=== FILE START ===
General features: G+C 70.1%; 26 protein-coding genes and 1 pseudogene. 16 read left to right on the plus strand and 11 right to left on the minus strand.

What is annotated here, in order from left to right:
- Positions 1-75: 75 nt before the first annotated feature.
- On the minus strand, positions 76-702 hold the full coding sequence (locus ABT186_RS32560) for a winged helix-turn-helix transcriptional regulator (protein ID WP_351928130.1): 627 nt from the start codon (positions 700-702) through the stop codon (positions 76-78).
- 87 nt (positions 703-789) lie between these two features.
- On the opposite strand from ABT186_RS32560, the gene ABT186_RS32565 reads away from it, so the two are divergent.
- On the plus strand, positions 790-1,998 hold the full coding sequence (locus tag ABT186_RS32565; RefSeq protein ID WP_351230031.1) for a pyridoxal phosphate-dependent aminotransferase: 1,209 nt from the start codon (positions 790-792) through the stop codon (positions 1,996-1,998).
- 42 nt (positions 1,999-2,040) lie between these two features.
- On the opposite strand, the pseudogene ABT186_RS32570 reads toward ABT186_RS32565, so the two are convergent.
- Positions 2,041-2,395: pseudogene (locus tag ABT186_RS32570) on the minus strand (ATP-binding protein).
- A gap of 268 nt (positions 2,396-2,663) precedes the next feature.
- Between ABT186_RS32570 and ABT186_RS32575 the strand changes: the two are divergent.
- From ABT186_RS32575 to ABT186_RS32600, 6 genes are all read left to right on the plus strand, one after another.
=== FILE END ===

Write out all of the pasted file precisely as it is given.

General features: G+C 70.1%; 26 protein-coding genes and 1 pseudogene. 16 read left to right on the plus strand and 11 right to left on the minus strand.

What is annotated here, in order from left to right:
- Positions 1-75: 75 nt before the first annotated feature.
- On the minus strand, positions 76-702 hold the full coding sequence (locus ABT186_RS32560) for a winged helix-turn-helix transcriptional regulator (protein ID WP_351928130.1): 627 nt from the start codon (positions 700-702) through the stop codon (positions 76-78).
- 87 nt (positions 703-789) lie between these two features.
- On the opposite strand from ABT186_RS32560, the gene ABT186_RS32565 reads away from it, so the two are divergent.
- On the plus strand, positions 790-1,998 hold the full coding sequence (locus tag ABT186_RS32565; RefSeq protein ID WP_351230031.1) for a pyridoxal phosphate-dependent aminotransferase: 1,209 nt from the start codon (positions 790-792) through the stop codon (positions 1,996-1,998).
- 42 nt (positions 1,999-2,040) lie between these two features.
- On the opposite strand, the pseudogene ABT186_RS32570 reads toward ABT186_RS32565, so the two are convergent.
- Positions 2,041-2,395: pseudogene (locus tag ABT186_RS32570) on the minus strand (ATP-binding protein).
- A gap of 268 nt (positions 2,396-2,663) precedes the next feature.
- Between ABT186_RS32570 and ABT186_RS32575 the strand changes: the two are divergent.
- From ABT186_RS32575 to ABT186_RS32600, 6 genes are all read left to right on the plus strand, one after another.